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Torquato Tasso
Jerusalem Delivered
page 53

That forced my gentle nature gainst my thought
To rigor, lest our laws return to naught."

Lord Guelpho answered thus: "What heart can bear
Such slanders false, devised by hate and spite?
Or with stayed patience, reproaches hear,
And not revenge by battle or by fight?
The Norway Prince hath bought his folly dear,
But who with words could stay the angry knight?
A fool is he that comes to preach or prate
When men with swords their right and wrong debate.

"And where you wish he should himself submit
To hear the censure of your upright laws;
Alas, that cannot be, for he is flit
Out if this camp, withouten stay or pause,
There take my gage, behold I offer it
To him that first accused him in this cause,
Or any else that dare, and will maintain
That for his pride the prince was justly slain.

"I say with reason Lord Gernando's pride
He hath abated, if he have offended
Gainst your commands, who are his lord and guide,
Oh pardon him, that fault shall be amended."
"If he be gone," quoth Godfrey, "let him ride
And brawl elsewhere, here let all strife be ended:
And you, Lord Guelpho, for your nephew's sake,
Breed us no new, nor quarrels old awake."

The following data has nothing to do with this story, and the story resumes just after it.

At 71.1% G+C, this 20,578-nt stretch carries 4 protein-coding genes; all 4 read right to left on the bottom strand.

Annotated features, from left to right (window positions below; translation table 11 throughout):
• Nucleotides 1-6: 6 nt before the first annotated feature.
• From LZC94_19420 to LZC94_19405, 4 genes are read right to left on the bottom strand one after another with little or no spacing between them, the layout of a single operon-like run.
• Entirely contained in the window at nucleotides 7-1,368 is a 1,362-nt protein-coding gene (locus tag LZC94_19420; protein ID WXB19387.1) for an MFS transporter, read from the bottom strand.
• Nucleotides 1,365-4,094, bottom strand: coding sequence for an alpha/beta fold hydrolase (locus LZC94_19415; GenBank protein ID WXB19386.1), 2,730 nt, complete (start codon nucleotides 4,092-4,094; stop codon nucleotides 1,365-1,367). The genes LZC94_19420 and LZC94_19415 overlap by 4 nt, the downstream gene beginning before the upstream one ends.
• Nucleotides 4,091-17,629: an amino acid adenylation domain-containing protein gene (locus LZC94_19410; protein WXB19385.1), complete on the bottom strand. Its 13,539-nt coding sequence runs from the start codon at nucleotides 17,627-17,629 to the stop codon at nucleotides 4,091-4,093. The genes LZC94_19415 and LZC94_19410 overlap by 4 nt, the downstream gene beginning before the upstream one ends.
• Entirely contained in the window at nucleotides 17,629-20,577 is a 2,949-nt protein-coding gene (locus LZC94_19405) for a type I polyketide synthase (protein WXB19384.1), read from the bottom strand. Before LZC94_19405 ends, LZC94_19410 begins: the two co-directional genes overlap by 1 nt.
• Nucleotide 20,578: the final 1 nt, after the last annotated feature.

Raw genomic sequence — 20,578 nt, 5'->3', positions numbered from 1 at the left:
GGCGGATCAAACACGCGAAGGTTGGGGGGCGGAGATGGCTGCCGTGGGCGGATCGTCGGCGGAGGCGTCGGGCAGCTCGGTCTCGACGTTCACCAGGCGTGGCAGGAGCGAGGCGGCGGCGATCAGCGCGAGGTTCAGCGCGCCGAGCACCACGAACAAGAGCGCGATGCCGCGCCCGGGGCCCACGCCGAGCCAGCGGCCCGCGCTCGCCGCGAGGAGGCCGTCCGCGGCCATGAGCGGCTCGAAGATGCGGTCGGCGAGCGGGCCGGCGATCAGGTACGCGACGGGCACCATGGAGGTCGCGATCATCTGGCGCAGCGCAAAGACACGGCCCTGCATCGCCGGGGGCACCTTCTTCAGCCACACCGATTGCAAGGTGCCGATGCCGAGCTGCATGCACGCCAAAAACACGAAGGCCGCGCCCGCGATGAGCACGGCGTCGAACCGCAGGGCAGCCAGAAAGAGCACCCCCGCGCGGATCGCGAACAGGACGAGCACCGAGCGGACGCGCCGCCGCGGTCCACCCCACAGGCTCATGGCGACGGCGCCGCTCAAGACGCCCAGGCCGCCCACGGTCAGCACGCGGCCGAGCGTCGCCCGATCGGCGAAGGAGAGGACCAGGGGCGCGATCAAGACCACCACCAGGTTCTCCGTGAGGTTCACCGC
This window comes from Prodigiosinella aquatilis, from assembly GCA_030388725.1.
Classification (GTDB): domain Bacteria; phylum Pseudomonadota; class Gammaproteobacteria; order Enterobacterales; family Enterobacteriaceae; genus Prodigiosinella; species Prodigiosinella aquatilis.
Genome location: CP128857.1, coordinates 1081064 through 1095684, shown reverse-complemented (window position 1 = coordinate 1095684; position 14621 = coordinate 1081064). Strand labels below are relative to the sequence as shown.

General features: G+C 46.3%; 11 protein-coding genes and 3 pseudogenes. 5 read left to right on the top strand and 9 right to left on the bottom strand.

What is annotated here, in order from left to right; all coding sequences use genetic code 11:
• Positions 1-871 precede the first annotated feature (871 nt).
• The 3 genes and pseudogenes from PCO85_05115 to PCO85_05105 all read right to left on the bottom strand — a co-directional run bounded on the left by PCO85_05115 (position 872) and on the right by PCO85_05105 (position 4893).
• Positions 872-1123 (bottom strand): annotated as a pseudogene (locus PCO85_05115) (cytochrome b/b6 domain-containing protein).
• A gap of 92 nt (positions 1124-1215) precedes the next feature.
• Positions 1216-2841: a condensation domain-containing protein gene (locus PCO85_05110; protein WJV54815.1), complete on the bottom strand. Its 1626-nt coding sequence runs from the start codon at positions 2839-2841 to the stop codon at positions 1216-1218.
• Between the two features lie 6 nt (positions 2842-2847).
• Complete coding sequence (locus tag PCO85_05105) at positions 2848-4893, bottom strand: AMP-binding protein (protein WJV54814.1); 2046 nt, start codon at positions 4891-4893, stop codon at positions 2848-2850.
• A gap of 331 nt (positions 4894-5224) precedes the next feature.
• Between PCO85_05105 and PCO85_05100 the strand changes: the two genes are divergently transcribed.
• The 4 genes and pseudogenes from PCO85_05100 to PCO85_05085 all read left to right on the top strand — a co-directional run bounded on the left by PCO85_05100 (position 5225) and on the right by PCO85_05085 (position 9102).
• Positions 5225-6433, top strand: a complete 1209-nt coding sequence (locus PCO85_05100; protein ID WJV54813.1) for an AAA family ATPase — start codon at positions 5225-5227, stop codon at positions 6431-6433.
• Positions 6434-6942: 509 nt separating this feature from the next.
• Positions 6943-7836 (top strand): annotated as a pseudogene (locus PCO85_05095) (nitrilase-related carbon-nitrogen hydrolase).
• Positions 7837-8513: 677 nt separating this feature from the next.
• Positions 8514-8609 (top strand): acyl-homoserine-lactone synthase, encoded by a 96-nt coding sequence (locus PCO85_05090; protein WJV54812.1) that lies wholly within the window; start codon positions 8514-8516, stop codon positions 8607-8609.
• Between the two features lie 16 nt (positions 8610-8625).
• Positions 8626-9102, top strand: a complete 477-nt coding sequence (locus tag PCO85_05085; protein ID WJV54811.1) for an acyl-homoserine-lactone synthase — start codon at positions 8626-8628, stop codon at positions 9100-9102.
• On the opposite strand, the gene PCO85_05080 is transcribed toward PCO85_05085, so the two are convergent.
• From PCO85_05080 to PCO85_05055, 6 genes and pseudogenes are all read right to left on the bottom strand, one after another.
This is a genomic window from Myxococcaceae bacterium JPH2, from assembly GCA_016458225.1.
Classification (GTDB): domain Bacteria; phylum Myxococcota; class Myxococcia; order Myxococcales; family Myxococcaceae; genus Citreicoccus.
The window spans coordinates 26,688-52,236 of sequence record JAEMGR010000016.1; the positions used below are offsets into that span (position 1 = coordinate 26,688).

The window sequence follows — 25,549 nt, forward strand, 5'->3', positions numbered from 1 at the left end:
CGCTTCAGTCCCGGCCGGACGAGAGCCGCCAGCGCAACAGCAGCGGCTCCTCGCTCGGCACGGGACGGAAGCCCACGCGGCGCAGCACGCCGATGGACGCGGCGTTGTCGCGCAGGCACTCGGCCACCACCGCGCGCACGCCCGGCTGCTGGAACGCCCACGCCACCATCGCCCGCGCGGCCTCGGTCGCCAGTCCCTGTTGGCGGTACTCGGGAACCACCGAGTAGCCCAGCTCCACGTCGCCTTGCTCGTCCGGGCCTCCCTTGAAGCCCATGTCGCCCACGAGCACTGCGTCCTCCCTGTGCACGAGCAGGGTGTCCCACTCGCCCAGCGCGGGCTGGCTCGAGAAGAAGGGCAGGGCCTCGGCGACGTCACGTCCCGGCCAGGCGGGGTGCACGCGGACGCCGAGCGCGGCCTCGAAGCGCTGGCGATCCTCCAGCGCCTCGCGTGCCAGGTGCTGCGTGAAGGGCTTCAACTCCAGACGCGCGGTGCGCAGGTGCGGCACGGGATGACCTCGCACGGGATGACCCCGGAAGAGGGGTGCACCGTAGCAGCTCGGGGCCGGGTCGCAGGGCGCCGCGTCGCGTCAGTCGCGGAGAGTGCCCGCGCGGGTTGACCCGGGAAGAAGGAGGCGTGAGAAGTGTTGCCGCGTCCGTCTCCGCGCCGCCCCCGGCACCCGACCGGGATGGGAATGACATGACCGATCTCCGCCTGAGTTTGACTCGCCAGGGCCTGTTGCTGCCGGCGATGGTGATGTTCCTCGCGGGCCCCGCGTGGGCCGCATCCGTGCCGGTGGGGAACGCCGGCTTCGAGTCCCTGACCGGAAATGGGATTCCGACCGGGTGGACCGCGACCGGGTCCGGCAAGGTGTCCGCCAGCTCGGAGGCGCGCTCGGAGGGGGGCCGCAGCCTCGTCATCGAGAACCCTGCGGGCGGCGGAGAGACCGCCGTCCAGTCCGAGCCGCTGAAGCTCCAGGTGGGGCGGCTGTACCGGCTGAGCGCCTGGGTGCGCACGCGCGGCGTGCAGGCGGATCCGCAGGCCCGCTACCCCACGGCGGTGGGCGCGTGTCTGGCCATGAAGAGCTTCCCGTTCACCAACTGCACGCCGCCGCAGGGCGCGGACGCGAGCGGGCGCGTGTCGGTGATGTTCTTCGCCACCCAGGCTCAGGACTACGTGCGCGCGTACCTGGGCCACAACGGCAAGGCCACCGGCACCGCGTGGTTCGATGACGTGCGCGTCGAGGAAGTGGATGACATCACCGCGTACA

This while, the fair and false Armida strived
To get her promised aid in sure possession,
The day to end, with endless plaint she derived;
Wit, beauty, craft for her made intercession:
But when the earth was once of light deprived,
And western seas felt Titan's hot impression,
'Twixt two old knights, and matrons twain she went,
Where pitched was her fair and curious tent.

But this false queen of craft and sly invention, --
Whose looks, love's arrows were; whose eyes his quivers;
Whose beauty matchless, free from reprehension,
A wonder left by Heaven to after-livers, --
Among the Christian lord had bred Firstion
Who first should quench his flames in Cupid's rivers,
While all her weapons and her darts rehearsed,
Had not Godfredo's constant bosom pierced.

To change his modest thought the dame procureth,
And proffereth heaps of love's enticing treasure:
But as the falcon newly gorged endureth
Her keeper lure her oft, but comes at leisure;
So he, whom fulness of delight assureth
What long repentance comes of love's short pleasure,
Her crafts, her arts, herself and all despiseth,
So base affections fall, when virtue riseth.

And not one foot his steadfast foot was moved
Out of that heavenly path, wherein he paced,
Yet thousand wiles and thousand ways she proved,
To have that castle fair of goodness raised:
She used those looks and smiles that most behoved
To melt the frost which his hard heart embraced,
And gainst his breast a thousand shot she ventured,
Yet was the fort so strong it was not entered.

The dame who thought that one blink of her eye
Could make the chastest heart feel love's sweet pain,
Oh, how her pride abated was hereby!
When all her sleights were void, her crafts were vain,
Some other where she would her forces try,
Where at more ease she might more vantage gain,
As tired soldiers whom some fort keeps out,
Thence raise their siege, and spoil the towns about.

But yet all ways the wily witch could find

* * *

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